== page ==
Tree In Steeple, Greensburg, IN  

TOPIC: Tree in Steeple

== 1 of 6 ==
Date: Mon, Jun 2 2008 5:09 am
From: "R. Heard"

This maybe the tallest but smallest native I've ever seen growing in a
totally unlikely place, the Townhall Steeple of Greensburg, Indiana.
Was driving through last Friday and it caught my eye. Specie unknown
so will need to go back to climb the Steeple, ID the tree and find out
how this could be possible to grow in such an unlikely place (get pics
of roots in the roof, and why it's never been removed! Anyone closer
to Greensburg would save me a 800 mile trip?


== 2 of 6 ==
Date: Mon, Jun 2 2008 5:48 am
From: Larry

R.Heard, That's one of the most unusual places I've seen a tree
growing, nature will find a way! Thanks for sharing the photo, way
cool! Larry

== 3 of 6 ==
Date: Mon, Jun 2 2008 5:53 am
From: Larry

R. Heard, Looking at the photo the tree almost looks like a young
Live Oak. Do you have a higher resolution photo? If so send it to Way cool photo, I would guess someone planted this
tree. Larry

== 4 of 6 ==
Date: Mon, Jun 2 2008 6:53 am
From: "R. Heard"

After some online research here's the link to the Tree in the Steeple story
It's a Mulberry.'s_Famous_Tower_Tree.htm 


== 5 of 6 ==
Date: Mon, Jun 2 2008 7:44 am
From: James Parton

Mr. Heard,

Definitly an oddity. Cool! I wonder how long it has been up there.
Possibly a large part of 100 years.

James P.

== 6 of 6 ==
Date: Mon, Jun 2 2008 5:16 pm
From: Randy Brown

Geez that thing is freaky!

I would guess it's a native Red Mulberry (as opposed to the introduced
white mulberry):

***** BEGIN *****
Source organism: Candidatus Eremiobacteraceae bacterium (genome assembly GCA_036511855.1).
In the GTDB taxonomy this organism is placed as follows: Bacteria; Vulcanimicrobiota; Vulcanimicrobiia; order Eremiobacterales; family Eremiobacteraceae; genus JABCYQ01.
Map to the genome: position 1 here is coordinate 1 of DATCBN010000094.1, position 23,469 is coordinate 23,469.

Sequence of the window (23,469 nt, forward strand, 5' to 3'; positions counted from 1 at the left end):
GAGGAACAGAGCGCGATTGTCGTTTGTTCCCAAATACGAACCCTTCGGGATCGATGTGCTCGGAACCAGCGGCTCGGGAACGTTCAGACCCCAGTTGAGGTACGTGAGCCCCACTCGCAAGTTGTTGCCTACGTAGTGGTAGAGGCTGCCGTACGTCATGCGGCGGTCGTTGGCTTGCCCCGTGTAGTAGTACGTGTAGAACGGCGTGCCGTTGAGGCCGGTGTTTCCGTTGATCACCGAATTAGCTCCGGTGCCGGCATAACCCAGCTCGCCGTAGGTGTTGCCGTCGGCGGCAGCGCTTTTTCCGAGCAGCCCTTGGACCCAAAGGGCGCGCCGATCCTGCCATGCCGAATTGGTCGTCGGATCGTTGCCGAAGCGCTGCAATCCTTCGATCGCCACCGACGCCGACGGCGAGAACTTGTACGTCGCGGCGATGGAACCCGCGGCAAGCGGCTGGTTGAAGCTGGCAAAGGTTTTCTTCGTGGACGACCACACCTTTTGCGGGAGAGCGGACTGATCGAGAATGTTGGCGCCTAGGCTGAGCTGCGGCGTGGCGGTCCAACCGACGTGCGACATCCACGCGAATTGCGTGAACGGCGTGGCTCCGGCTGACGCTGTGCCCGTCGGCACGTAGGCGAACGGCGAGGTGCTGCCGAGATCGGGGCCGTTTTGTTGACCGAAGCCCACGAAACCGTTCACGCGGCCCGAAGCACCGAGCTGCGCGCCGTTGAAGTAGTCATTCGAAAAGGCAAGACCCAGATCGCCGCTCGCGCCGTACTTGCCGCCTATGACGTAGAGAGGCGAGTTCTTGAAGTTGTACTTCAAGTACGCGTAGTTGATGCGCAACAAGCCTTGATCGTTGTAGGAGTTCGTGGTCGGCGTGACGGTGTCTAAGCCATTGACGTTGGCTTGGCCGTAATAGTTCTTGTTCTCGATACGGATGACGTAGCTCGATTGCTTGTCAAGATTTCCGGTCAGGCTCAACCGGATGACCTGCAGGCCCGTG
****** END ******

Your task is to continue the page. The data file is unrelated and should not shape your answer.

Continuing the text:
They are pretty commonly found in fence rows and edges of woods and
have a pretty distinct look to them. We had a big one that grew next
to our house where I grew up, which fruited prolifically for 2 months
straight in the summertime. The thing was a major bird magnet, and
the ground underneath was covered in bird poo and fallen fruit the
whole time (My dad hated that tree, but we whined and made him keep
it). We also had a wind break made of pine trees, where the birds
roosted. Needless to say, once the tree got large enough for the
bottoms to thin out a bit, the unmowed areas underneath became filled
with mulberry seedlings.

Surprisingly, the fruit is actually quite good, nice and sweet, but
not too seedy. It's sorta of like a tougher version on a raspberry.

My only big question is what it that things' roots doing to the inside
of the steeple? Is there a big pile of bat/pigeon poo on the hollow
inside that it is feeding on or something?

TOPIC: Tree in Steeple

== 1 of 3 ==
Date: Tues, Jun 3 2008 6:12 am
From: Beth



Treesthroug roof.jpg (1046435 bytes)
Treesthroughroof2.jpg (978166 bytes)

I have never seen a tree growing like that. At a restaurant/hotel in
St. Petersburg, IL they have trees growing through the roof. I'll
post the pics I have of them in the files.


TOPIC: Fwd: Re: Tree ID

== 1 of 1 ==
Date: Tues, Jun 3 2008 5:31 pm
From: Beth Koebel


Here is the answer to the tree ID growing through the
roof in Petersburg, IL.

Date: Tue, 3 Jun 2008 20:22:09 EDT
Subject: Re: Tree ID
To: beth_koebel

Sure -- the one toward the south end is a columnar maple of some type, now
losing its form; the middle one is a seedling fastigiate oak (also with poor
form); and the northern one is 'Riverbank Oak', a hybrid of Quercus robur
'Fastigiata' pollinated by Quercus bicolor. The Riverbank Lodge owners in
Petersburg selected that tree as their company emblem and logo, and it's the
pistillate parent of several of our own oak hybrid selections. You can see a
stylized logo based upon it on their web site --
( ) .